One of the questions I’m asked frequently is, “Are your students curious?” My answer? No. At least not when they first enter my classroom. By grade 10, we’ve schooled the curiousity and imagination out of them. As Seth Godin states, in his recently released manifesto on education:
Our culture has a dreaming problem. It was largely created by the current regime in schooling, and it’s getting worse.
Dreamers in school are dangerous. Dreamers can be impatient, unwilling to
become well-rounded, and most of all, hard to fit into existing systems.
The truth is, I doubt many teachers understand the type of students we’re creating with our current educational system. If they did, I doubt many would continue to perpetuate it. But from my observations, our traditional education system slowly, and sometimes harshly, drains the curiosity right out of our students.
By the time I get my students in grade 10, it doesn’t occur to them to ask many questions. Certainly not to ask questions for which there are no “real” or fast answers. Even in science, they don’t tend to ask why things happen. Why did that chemical reaction take place? What actually happened inside the test tube? Instead, they’re look for the correct answer to finish their lab.
My solution? It’s not an easy fix. I think, in the long run, it would be easier to try to prevent it from happening. But since that’s not something I can control, here’s what I’ve done instead.
I ask my students what they’d like to learn. How would they like our classroom structured? What should their education and learning look like? But here’s the caveat. Students who have little experience outside of a traditional education system, really have no way to think about it, except as such.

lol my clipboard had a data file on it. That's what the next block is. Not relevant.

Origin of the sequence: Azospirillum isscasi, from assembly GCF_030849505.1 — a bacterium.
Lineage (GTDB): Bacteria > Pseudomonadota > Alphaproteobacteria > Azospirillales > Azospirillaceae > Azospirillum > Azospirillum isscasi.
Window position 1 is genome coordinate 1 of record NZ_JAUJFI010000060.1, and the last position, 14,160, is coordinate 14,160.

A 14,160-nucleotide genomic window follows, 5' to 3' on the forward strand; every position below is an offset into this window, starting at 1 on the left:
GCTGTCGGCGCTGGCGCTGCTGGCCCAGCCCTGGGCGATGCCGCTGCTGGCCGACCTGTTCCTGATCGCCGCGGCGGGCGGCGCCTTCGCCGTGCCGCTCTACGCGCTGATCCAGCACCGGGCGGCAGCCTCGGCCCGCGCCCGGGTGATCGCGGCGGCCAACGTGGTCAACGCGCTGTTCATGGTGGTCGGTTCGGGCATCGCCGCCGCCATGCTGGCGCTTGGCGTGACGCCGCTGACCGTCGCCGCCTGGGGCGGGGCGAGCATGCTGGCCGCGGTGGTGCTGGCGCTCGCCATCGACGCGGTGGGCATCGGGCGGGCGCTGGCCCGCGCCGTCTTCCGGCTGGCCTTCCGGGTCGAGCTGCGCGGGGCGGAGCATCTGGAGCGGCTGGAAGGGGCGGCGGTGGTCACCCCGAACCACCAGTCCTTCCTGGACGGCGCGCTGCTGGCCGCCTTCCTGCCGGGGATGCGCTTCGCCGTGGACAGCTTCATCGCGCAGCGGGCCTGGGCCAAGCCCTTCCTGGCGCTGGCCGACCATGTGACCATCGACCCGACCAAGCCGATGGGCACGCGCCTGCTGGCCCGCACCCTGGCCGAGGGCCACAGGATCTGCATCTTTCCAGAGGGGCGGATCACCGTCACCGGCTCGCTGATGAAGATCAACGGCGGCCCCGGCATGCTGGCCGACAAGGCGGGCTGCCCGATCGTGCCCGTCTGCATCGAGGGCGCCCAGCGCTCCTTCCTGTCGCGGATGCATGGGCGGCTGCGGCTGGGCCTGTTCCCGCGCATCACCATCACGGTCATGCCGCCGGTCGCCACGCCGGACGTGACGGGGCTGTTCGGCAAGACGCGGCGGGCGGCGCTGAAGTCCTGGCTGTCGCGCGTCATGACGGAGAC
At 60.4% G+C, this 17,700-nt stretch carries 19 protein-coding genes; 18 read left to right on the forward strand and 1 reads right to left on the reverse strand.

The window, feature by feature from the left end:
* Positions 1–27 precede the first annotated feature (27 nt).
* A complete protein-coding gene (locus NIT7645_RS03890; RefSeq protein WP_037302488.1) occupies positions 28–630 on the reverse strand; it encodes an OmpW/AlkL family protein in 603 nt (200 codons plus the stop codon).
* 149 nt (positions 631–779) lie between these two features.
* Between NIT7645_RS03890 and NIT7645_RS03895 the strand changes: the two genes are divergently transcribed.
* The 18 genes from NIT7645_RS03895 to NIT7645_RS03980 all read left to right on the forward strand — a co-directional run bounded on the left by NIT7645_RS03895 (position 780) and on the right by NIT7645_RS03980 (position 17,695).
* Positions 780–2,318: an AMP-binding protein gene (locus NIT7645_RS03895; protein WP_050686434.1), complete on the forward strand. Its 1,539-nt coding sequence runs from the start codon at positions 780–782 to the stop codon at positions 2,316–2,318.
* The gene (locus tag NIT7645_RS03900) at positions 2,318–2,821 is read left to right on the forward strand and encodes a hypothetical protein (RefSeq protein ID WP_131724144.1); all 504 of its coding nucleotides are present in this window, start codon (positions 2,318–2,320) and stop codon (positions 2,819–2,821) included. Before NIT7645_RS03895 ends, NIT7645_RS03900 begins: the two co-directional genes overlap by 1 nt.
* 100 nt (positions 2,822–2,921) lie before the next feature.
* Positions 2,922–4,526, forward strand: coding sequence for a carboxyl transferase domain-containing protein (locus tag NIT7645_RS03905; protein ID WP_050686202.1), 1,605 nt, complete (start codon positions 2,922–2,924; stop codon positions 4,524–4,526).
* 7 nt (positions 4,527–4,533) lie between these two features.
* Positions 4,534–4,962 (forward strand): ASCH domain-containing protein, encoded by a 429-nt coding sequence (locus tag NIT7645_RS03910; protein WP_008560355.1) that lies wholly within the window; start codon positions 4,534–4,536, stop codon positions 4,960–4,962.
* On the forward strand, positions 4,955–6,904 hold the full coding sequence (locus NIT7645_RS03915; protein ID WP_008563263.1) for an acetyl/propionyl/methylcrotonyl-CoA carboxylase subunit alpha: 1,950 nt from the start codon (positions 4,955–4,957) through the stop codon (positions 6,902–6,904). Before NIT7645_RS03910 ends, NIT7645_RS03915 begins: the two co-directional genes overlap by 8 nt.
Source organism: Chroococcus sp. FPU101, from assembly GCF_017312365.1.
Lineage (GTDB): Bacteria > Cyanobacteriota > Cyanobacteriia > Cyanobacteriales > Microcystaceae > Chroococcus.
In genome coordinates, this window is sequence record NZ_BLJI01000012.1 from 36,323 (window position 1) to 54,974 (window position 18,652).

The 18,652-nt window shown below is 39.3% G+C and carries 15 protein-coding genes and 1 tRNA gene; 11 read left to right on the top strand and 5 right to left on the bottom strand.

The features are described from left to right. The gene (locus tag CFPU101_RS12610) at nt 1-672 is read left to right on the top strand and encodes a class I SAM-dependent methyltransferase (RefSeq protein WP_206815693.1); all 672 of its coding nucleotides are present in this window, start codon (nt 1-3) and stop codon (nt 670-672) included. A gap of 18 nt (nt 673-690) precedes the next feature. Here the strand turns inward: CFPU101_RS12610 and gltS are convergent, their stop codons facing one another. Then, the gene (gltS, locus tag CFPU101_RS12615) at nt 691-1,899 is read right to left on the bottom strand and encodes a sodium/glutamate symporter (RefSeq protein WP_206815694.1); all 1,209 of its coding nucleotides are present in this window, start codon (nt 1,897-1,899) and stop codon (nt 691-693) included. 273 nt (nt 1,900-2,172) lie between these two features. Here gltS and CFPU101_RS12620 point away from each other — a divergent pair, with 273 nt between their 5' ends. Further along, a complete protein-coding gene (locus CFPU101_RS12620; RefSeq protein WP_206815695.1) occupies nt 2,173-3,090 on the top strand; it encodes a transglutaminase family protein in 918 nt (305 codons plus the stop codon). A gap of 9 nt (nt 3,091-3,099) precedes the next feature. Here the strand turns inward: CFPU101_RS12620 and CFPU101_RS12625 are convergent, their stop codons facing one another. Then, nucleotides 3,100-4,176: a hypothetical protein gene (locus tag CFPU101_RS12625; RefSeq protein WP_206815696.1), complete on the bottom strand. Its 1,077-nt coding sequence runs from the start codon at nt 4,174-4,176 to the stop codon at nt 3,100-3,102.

Sometimes we have to start with the negative. What don’t you like about your education and learning? Once we have this, I can ask. “If you don’t like sitting and listening to lectures all the time, what might it look like instead?” In all honesty, this can be a really long process, but it’s vital to our students beginning to dream, probably for the first time, about what their learning can look like.
The second thing I do is show them videos that introduce them to other possibilities. Chris Lehmann’s TED-x talk is a favourite:
I use these videos to start a discussion about what learning might look like in our classroom. Then I co-opt them into beginning to design their own learning environment. How? Using inquiry and PBL. It’s a slow process that involves a lot of talking and encouraging them to think of learning as something that doesn’t stop at the door of our classroom.
I think Godin gets it right when he asks, ““What are you doing to fuel my kid’s dreams?”
But I would also add to it, “What are you doing to fire up their curiosity, rather than just demanding their compliance?”